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Tuesday, August 9, 2022
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    Japan high court rejects paternity harassment allegations

    TOKYO (AP) – A Japanese High Court yesterday rejected an appeal by a former brokerage manager alleging on-the-job harassment and unlawful dismissal after he took parental leave while working at Mitsubishi UFJ Morgan Stanley.

    The case of Glen Wood, a Canadian who has lived in Japan for more than three decades, has come to symbolise concerns over “paternity harassment”, or pata hara. Wood’s is a rare case, for Japan, of a father seeking to take parental leave. Maternity harassment is more common.

    Wood began his fight in 2017, alleging he was harassed and forced from his job after taking parental leave when his son was born in 2015. The company rejected Wood’s request for parental leave.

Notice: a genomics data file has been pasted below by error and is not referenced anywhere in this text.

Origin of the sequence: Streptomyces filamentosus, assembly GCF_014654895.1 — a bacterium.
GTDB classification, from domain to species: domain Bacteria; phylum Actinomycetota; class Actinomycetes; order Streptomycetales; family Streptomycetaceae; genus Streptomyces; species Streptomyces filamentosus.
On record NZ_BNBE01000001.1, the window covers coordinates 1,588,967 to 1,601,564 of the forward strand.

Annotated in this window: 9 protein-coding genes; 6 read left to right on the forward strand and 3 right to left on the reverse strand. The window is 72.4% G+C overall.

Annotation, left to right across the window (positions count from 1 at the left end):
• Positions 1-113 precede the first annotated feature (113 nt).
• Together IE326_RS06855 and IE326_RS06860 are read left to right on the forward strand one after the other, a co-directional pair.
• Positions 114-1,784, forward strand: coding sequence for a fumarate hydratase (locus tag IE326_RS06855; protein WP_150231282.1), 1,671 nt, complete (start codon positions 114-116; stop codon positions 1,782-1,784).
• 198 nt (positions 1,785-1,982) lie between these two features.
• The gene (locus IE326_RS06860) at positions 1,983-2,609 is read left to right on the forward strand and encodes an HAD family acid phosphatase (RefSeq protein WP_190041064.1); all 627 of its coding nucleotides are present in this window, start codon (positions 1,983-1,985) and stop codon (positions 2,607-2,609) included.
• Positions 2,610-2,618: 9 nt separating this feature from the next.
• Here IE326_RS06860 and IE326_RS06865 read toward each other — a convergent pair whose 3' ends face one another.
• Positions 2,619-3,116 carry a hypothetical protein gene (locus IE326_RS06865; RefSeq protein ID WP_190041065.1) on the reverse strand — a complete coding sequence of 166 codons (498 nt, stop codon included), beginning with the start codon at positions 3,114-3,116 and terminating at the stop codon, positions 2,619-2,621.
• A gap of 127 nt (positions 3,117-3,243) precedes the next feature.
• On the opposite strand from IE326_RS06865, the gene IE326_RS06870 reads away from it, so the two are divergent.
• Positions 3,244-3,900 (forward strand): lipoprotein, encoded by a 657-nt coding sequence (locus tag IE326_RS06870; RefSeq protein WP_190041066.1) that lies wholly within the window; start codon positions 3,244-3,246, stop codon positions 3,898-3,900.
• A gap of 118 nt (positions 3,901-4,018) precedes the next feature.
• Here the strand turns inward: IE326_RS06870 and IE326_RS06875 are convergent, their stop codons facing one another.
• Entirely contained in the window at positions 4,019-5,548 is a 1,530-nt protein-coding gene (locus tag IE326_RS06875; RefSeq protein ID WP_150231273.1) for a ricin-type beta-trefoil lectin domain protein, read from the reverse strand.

His son was born prematurely and he rushed to see him though the company told him to just keep working, according to the lawsuit.

    When Wood returned to work in 2016, he was stripped of some of his responsibilities and excluded from business meetings, according to court testimony. The company dismissed him in 2018.

    Japan’s population is shrinking and its birth rate is among the lowest in the world. Despite the outcome of Wood’s case so far, the government has made parental leave a policy priority.

     

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